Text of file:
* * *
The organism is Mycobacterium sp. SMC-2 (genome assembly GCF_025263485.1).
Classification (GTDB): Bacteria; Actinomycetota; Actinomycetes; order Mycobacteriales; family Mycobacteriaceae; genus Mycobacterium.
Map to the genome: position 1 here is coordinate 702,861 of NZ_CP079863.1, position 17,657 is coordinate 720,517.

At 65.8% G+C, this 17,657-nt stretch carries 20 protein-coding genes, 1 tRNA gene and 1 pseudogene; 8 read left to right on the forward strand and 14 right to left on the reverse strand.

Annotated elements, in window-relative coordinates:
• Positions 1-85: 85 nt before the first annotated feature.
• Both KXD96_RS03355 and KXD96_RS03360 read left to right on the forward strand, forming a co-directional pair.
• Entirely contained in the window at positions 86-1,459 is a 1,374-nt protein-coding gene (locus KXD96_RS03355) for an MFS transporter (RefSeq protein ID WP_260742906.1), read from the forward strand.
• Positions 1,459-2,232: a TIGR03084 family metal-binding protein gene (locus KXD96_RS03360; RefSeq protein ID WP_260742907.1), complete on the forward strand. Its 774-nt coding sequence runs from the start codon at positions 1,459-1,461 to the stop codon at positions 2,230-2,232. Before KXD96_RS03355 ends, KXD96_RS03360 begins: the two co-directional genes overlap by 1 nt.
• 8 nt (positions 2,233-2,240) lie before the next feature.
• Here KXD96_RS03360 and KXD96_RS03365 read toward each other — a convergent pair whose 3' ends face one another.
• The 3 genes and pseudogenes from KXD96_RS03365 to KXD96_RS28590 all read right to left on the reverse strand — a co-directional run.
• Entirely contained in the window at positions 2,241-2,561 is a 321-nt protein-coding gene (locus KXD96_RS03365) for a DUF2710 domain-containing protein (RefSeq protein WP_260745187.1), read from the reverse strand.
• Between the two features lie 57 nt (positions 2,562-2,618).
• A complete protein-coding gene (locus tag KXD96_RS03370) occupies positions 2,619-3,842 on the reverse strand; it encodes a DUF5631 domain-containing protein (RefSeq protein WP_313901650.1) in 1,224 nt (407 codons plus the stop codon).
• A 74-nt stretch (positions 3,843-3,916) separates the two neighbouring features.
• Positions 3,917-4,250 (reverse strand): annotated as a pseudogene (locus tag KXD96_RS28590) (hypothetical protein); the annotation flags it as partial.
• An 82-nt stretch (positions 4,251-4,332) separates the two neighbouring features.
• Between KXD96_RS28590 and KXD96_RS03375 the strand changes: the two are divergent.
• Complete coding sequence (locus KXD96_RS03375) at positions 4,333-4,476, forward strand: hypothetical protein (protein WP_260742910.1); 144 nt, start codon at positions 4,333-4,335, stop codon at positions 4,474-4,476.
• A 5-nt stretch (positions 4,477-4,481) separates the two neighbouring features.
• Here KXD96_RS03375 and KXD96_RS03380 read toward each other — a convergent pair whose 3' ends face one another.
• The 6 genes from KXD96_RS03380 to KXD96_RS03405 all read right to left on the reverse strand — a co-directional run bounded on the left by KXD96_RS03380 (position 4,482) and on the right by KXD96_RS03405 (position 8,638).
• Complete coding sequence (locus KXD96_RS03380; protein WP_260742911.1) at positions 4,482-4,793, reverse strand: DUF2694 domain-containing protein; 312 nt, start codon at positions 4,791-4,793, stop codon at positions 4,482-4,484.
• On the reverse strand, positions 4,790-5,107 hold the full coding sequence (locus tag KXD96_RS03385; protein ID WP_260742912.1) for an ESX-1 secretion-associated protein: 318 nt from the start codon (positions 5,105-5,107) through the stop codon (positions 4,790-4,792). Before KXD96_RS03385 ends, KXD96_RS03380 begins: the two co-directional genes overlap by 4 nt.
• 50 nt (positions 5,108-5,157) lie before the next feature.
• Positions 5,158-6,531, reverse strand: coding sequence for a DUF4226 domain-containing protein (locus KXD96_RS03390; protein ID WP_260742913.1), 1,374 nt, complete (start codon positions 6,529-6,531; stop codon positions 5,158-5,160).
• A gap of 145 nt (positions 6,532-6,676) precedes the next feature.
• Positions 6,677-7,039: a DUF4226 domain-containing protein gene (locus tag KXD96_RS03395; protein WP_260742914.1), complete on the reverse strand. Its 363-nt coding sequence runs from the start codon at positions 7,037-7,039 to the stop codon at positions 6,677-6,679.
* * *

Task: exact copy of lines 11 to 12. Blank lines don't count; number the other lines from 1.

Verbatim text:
• Here KXD96_RS03360 and KXD96_RS03365 read toward each other — a convergent pair whose 3' ends face one another.
• The 3 genes and pseudogenes from KXD96_RS03365 to KXD96_RS28590 all read right to left on the reverse strand — a co-directional run.